Here are the 10 Tips:
1. Start out with only a few search terms and then add terms.
It is tempting to try and put something into each field offered for searching the Catalog. However, the best policy is to start with about 3 or 4 fields. No more. If the results you obtain are not specific enough, try adding another search term, one at a time, until you start seeing some results.
2. Try using the "exact search" option.
There are reasons to try a more general search, but occasionally an exact search will find what you want. Most database search engines, such as the one used by FamilySearch, are programmed to provide the "next level" in a search. For example, if I specify a city and there are no names matching for that city, the program will default to the state or some other location. This is the reason that some of the searches seem to produce random results. I many cases, not all, checking the "exact search" option will give more specific results.
3. Try using the "Keyword" search if you do not get results with a specific place etc.
I have found that searching for a specific place may not produce any positive results while searching for the same place (or word) will find the same word. This doesn't always work, but it is worth a try.
4. When searching for a name or place, try all of the variations.
You may think you know the way your ancestors spelled their name, but you might not know that the name changed before you inherited it. In addition, remember, you are searching with indexed records. The person who indexed the record may have misread the source or simply misspelled the index entry. Trying a number of different variations is advisable. For example, one of the places where my ancestors lived is officially spelled two different ways; St. Johns and Saint Johns.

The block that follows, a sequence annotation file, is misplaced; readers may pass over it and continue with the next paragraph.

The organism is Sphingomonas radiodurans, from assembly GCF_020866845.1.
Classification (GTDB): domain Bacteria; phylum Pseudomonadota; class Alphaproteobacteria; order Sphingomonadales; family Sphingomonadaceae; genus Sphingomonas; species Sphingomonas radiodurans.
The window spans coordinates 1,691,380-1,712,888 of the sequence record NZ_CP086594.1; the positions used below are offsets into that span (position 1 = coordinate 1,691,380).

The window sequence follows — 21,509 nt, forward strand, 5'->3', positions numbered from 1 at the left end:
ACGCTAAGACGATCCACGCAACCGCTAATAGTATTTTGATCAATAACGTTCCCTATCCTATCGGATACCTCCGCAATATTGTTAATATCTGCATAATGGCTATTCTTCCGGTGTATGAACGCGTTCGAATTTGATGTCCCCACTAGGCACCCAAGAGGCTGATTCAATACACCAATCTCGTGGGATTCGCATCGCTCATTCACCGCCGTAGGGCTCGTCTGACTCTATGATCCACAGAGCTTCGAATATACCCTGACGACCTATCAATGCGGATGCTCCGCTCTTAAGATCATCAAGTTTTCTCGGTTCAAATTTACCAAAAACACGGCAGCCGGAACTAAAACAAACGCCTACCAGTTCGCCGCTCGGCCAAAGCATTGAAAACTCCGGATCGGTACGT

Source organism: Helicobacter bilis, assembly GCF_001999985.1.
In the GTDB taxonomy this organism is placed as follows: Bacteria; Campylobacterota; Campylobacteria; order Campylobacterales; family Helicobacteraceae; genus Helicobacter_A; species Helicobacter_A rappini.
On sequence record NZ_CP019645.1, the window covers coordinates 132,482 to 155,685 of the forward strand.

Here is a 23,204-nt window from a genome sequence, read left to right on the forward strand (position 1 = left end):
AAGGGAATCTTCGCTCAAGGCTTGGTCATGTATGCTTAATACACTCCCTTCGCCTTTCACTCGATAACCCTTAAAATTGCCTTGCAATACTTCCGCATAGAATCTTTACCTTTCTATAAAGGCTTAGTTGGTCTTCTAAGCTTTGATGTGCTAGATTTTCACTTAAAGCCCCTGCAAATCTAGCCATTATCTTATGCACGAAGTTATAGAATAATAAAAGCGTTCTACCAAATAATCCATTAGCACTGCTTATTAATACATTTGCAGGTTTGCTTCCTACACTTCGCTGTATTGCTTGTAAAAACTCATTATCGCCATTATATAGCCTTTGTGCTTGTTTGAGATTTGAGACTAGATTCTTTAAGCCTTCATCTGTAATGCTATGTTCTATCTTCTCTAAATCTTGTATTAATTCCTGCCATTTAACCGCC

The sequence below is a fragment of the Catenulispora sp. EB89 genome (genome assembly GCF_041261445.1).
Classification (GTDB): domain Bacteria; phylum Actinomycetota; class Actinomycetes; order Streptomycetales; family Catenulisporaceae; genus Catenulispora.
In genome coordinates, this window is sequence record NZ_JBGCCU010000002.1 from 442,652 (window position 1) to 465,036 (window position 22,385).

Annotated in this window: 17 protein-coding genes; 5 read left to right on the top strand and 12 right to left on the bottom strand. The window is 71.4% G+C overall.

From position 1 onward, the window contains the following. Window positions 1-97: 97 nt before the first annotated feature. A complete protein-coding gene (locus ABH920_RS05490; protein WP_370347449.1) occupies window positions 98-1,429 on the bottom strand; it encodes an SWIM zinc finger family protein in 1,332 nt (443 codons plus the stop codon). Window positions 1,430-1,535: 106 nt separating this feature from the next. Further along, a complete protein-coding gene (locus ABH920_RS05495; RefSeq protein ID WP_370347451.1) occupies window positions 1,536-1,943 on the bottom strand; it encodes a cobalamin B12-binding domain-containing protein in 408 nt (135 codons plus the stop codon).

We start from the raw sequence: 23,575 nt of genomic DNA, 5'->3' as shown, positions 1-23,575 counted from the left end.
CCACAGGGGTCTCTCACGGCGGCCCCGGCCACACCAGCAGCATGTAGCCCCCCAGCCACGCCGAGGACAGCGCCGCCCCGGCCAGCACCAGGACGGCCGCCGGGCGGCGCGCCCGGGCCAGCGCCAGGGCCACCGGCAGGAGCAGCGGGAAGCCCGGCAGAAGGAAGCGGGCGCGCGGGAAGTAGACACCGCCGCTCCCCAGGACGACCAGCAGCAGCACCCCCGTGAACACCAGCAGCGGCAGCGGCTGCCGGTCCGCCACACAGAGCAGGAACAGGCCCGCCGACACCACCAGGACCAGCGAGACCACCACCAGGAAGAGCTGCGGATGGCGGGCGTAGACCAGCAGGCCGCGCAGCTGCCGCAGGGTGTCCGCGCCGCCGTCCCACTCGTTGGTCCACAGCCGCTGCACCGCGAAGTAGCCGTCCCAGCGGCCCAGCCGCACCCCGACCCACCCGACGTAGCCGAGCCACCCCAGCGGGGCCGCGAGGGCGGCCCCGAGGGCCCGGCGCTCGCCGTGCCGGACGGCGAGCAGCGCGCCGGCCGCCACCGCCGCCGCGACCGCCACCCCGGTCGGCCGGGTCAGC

5. Close out a search before switching to a different type.
This is a suggestion from the FamilySearch Research Wiki article entitled, "Introduction to the FamilySearch Catalog." Here is the quote:
When you want to change to a new kind of search it helps to close the old search first. Close the old search by clicking the "X" in the upper right corner of the area around the search box. Then click on the new search type to open that kind of search.6. You can do more than one type of search at a time.
This is a simple process, just select more than one type of search and add content to both entries. This way you can use a keyword with a place or name.
7. The Library is a moving target, try again later.
New material is added to the Catalog as new material is acquired by FamilySearch and the libraries. In addition, much of the material in other libraries is still being added to the Catalog.
8. Use the wildcard options.
The FamilySearch Catalog has two "wildcard" options; the * and the ?. Searching with a wildcard has been explained in a FamilySearch Blog post appropriately entitled, "Searching with Wildcards in FamilySearch." Here is a quote from that blog post:
Wildcards enable you to replace characters using wildcard characters. The wildcard characters are an asterisk (*) for multiple characters or a question mark (?) for a single character. Wildcards are useful when you can spell a surname or given name in multiple ways, for example, Thurgood or Thoroughgood. You can use up to four asterisks at a time for any surname or given name. You may also use multiple single character wildcards in a given name or surname. Note: To use a wildcard symbol in your search, in most cases, you must use at least 3 letters of the surname or given name.9. Do your homework before you search.
You need to have some confidence in the search terms you decide to use. The rule is always to search from the known to the unknown. Guessing does not always help. You may need to drop back a generation or two and find out more information about your more recent ancestors before launching off into the unknown.
10. Always look for more results on Google.
If you find a useful type of record in the FamilySearch Catalog, then use the name of the source as a search term on Google search. This will usually give you additional sources for similar information.